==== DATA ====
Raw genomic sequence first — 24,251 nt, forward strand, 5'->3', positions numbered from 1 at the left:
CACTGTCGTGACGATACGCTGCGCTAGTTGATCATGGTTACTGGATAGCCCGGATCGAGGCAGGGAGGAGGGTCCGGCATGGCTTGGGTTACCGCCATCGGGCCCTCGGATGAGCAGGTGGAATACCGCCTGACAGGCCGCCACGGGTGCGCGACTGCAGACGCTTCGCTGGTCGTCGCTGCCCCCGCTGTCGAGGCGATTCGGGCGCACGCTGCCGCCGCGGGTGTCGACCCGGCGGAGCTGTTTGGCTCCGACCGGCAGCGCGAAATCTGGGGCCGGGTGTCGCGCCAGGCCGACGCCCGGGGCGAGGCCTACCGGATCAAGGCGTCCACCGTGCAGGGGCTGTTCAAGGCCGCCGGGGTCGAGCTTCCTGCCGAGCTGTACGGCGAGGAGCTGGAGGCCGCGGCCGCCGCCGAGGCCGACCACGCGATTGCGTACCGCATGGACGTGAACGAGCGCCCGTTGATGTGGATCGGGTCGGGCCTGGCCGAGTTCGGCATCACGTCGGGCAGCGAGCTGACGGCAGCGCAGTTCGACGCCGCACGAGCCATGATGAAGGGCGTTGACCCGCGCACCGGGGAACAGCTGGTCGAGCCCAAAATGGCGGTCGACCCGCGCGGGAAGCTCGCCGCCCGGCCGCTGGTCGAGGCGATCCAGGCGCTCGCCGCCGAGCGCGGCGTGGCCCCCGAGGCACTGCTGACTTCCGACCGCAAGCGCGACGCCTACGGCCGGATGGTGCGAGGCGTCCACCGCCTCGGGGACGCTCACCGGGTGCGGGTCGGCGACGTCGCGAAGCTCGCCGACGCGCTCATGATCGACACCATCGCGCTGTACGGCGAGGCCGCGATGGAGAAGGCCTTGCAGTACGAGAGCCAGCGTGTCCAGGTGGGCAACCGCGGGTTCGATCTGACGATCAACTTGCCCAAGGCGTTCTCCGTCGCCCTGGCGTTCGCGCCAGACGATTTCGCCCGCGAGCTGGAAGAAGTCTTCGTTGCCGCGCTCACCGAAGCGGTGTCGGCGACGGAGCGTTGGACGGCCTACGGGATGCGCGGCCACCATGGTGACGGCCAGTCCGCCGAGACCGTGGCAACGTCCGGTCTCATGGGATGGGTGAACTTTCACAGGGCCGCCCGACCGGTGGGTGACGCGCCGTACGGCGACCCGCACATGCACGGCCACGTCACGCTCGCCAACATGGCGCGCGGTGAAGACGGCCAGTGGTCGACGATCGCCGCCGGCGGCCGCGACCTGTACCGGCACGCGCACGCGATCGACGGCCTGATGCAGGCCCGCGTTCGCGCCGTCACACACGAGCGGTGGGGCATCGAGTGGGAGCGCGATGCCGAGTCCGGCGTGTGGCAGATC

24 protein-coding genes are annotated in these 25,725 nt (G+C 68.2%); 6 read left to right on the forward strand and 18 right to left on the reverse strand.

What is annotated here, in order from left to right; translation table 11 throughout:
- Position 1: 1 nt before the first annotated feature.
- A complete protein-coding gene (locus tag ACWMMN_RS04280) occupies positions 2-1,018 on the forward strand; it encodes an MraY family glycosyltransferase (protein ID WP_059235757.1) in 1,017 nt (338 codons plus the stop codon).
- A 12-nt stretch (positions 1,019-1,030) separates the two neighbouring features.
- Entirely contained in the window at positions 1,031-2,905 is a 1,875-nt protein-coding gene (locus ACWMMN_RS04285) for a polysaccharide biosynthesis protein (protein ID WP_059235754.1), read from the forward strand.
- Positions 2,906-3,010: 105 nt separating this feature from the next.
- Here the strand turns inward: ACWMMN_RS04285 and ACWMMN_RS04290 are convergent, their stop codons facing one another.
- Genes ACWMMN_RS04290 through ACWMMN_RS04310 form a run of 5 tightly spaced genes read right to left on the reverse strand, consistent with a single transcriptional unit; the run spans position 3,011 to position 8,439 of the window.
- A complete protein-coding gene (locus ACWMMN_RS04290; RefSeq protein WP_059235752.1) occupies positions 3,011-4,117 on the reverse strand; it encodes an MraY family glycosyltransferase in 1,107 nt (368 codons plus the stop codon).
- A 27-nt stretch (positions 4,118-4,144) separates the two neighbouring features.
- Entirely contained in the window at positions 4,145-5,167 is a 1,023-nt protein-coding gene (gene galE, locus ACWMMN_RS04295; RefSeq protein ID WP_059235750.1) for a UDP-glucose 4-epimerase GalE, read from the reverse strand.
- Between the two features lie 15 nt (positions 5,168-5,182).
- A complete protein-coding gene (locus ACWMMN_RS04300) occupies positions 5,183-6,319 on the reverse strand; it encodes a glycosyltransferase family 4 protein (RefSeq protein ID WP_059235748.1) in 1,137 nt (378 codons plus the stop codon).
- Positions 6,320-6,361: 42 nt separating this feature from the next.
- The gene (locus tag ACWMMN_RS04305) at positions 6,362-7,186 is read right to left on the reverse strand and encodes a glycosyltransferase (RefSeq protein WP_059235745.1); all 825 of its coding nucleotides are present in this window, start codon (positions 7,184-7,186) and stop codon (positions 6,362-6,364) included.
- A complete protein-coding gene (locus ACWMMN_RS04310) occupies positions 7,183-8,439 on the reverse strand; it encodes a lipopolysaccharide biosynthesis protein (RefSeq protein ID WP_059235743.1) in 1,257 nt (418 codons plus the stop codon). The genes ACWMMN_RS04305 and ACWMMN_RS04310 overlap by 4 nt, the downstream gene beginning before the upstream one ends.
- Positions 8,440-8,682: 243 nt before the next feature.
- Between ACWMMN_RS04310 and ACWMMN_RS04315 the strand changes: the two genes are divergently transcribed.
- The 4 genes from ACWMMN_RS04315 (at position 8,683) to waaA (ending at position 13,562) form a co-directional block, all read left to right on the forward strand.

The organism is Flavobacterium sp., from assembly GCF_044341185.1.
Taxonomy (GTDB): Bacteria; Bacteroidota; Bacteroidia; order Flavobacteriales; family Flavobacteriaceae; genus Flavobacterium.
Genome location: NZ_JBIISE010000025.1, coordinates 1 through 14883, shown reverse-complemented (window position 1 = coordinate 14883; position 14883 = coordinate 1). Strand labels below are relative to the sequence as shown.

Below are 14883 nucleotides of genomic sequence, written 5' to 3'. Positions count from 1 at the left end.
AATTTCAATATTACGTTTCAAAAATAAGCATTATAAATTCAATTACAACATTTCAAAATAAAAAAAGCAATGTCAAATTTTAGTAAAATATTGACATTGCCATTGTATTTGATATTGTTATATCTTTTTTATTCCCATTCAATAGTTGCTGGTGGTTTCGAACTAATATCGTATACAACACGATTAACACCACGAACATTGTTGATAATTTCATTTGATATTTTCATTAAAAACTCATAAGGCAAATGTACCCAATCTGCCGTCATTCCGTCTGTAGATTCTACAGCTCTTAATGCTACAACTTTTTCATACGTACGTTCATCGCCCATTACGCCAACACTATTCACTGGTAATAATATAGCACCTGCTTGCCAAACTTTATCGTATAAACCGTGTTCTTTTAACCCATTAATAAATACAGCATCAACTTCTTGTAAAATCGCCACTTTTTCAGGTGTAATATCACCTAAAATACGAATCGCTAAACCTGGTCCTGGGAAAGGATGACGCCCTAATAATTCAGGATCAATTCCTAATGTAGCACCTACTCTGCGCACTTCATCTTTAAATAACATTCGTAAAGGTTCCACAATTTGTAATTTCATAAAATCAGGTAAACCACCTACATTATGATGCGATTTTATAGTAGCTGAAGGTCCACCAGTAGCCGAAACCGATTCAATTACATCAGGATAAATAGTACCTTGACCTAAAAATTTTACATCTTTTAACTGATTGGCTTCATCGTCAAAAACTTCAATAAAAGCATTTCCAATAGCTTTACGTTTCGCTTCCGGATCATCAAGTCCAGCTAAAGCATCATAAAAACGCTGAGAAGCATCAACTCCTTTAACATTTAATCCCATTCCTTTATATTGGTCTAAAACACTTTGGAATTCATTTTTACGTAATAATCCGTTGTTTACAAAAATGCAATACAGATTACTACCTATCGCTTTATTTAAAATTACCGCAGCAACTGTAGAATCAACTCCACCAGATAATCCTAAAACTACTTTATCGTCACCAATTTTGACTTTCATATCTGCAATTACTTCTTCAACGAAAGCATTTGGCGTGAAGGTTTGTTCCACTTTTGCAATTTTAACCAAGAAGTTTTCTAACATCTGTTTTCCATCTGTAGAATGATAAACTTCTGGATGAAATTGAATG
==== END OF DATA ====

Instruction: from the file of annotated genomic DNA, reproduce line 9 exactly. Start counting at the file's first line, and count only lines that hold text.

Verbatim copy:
- Positions 2,906-3,010: 105 nt separating this feature from the next.